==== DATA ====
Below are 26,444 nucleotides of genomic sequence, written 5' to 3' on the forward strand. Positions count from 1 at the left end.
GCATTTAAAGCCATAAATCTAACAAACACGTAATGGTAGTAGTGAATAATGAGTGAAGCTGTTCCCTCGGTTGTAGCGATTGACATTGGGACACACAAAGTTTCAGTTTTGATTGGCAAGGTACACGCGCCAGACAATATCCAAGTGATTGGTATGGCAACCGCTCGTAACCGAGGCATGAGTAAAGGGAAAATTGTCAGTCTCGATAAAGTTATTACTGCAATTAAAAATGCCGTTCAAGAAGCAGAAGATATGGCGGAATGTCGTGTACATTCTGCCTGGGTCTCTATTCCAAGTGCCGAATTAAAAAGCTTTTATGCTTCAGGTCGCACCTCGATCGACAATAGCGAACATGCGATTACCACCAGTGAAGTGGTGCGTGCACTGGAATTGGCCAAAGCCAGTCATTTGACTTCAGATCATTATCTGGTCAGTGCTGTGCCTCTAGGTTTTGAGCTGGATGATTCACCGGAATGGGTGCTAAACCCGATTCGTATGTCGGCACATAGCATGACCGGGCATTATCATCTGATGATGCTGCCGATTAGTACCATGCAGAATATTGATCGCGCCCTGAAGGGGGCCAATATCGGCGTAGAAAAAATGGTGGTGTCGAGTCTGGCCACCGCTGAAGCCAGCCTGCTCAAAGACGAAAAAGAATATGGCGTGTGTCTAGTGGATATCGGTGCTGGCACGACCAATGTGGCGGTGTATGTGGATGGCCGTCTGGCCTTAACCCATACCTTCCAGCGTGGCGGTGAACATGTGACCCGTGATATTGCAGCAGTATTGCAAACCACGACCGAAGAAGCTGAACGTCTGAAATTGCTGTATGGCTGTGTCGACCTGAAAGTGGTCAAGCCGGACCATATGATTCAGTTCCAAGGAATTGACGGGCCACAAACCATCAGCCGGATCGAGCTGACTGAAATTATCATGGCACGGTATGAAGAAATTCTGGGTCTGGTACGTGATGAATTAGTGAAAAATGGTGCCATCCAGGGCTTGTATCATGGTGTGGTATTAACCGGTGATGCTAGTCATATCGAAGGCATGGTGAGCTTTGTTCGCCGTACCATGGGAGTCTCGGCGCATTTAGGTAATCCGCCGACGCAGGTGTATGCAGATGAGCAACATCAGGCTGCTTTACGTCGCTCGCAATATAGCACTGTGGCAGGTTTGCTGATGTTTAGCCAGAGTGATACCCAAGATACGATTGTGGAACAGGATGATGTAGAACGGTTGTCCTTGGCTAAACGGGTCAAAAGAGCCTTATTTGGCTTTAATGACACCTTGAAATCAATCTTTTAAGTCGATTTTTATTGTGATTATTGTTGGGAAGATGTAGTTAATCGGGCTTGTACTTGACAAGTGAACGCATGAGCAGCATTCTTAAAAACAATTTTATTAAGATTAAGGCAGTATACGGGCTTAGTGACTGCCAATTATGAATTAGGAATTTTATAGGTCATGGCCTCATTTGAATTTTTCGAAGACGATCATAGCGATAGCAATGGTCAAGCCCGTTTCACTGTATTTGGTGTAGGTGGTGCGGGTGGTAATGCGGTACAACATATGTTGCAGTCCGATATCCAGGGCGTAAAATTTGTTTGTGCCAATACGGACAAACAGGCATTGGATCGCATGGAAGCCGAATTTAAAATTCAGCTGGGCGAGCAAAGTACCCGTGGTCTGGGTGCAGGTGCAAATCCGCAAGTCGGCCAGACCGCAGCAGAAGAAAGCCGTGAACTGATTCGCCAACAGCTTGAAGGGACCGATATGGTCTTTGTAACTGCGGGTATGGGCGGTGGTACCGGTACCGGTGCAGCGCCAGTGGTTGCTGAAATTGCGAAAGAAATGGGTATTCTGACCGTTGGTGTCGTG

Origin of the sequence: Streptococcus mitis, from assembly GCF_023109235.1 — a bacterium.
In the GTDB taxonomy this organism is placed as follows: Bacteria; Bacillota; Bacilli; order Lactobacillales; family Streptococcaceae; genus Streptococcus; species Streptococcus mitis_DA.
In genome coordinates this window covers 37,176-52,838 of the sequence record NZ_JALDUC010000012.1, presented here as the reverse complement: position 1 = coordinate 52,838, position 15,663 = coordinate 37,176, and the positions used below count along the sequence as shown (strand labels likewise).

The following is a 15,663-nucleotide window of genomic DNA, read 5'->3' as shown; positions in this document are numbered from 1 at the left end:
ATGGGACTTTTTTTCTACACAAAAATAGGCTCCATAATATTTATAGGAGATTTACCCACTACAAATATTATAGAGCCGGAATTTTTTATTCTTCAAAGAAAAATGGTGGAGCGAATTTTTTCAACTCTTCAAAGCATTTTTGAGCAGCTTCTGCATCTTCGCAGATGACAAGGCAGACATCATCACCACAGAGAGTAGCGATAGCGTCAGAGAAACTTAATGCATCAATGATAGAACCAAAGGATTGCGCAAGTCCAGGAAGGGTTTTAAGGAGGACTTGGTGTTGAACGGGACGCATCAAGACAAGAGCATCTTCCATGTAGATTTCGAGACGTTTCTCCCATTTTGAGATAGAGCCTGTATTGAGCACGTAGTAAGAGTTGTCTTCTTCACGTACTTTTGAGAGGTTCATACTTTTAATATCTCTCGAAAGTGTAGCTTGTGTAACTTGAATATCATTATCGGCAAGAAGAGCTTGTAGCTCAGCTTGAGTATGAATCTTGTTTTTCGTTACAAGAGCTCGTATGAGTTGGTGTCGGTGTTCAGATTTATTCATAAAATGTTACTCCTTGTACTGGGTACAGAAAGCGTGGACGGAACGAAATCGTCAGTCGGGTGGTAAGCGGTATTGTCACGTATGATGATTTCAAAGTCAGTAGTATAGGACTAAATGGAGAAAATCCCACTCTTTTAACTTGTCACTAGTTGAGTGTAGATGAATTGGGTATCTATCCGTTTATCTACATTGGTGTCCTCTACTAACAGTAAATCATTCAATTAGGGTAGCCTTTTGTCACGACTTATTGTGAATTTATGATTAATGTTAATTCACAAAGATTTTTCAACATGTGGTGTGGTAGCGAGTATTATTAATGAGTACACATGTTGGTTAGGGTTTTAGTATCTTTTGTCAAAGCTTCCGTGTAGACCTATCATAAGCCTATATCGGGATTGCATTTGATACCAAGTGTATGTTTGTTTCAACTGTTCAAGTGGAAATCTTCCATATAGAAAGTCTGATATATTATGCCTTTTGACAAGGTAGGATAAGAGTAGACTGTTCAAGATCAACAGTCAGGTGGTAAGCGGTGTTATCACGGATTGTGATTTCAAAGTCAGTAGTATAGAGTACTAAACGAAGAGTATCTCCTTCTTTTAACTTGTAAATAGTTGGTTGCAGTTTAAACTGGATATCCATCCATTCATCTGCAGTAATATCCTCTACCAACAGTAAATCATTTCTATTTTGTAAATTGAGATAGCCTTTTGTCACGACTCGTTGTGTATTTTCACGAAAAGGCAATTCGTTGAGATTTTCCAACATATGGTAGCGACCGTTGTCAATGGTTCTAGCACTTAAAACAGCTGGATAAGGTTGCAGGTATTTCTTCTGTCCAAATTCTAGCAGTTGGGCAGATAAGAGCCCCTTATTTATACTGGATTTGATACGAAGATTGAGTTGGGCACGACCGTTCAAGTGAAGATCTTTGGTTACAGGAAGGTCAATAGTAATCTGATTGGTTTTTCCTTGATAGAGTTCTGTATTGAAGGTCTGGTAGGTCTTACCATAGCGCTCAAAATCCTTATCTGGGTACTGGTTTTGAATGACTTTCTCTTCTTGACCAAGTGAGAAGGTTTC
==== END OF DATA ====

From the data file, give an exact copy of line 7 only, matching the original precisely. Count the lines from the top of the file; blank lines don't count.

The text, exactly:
ATGGGACTTTTTTTCTACACAAAAATAGGCTCCATAATATTTATAGGAGATTTACCCACTACAAATATTATAGAGCCGGAATTTTTTATTCTTCAAAGAAAAATGGTGGAGCGAATTTTTTCAACTCTTCAAAGCATTTTTGAGCAGCTTCTGCATCTTCGCAGATGACAAGGCAGACATCATCACCACAGAGAGTAGCGATAGCGTCAGAGAAACTTAATGCATCAATGATAGAACCAAAGGATTGCGCAAGTCCAGGAAGGGTTTTAAGGAGGACTTGGTGTTGAACGGGACGCATCAAGACAAGAGCATCTTCCATGTAGATTTCGAGACGTTTCTCCCATTTTGAGATAGAGCCTGTATTGAGCACGTAGTAAGAGTTGTCTTCTTCACGTACTTTTGAGAGGTTCATACTTTTAATATCTCTCGAAAGTGTAGCTTGTGTAACTTGAATATCATTATCGGCAAGAAGAGCTTGTAGCTCAGCTTGAGTATGAATCTTGTTTTTCGTTACAAGAGCTCGTATGAGTTGGTGTCGGTGTTCAGATTTATTCATAAAATGTTACTCCTTGTACTGGGTACAGAAAGCGTGGACGGAACGAAATCGTCAGTCGGGTGGTAAGCGGTATTGTCACGTATGATGATTTCAAAGTCAGTAGTATAGGACTAAATGGAGAAAATCCCACTCTTTTAACTTGTCACTAGTTGAGTGTAGATGAATTGGGTATCTATCCGTTTATCTACATTGGTGTCCTCTACTAACAGTAAATCATTCAATTAGGGTAGCCTTTTGTCACGACTTATTGTGAATTTATGATTAATGTTAATTCACAAAGATTTTTCAACATGTGGTGTGGTAGCGAGTATTATTAATGAGTACACATGTTGGTTAGGGTTTTAGTATCTTTTGTCAAAGCTTCCGTGTAGACCTATCATAAGCCTATATCGGGATTGCATTTGATACCAAGTGTATGTTTGTTTCAACTGTTCAAGTGGAAATCTTCCATATAGAAAGTCTGATATATTATGCCTTTTGACAAGGTAGGATAAGAGTAGACTGTTCAAGATCAACAGTCAGGTGGTAAGCGGTGTTATCACGGATTGTGATTTCAAAGTCAGTAGTATAGAGTACTAAACGAAGAGTATCTCCTTCTTTTAACTTGTAAATAGTTGGTTGCAGTTTAAACTGGATATCCATCCATTCATCTGCAGTAATATCCTCTACCAACAGTAAATCATTTCTATTTTGTAAATTGAGATAGCCTTTTGTCACGACTCGTTGTGTATTTTCACGAAAAGGCAATTCGTTGAGATTTTCCAACATATGGTAGCGACCGTTGTCAATGGTTCTAGCACTTAAAACAGCTGGATAAGGTTGCAGGTATTTCTTCTGTCCAAATTCTAGCAGTTGGGCAGATAAGAGCCCCTTATTTATACTGGATTTGATACGAAGATTGAGTTGGGCACGACCGTTCAAGTGAAGATCTTTGGTTACAGGAAGGTCAATAGTAATCTGATTGGTTTTTCCTTGATAGAGTTCTGTATTGAAGGTCTGGTAGGTCTTACCATAGCGCTCAAAATCCTTATCTGGGTACTGGTTTTGAATGACTTTCTCTTCTTGACCAAGTGAGAAGGTTTC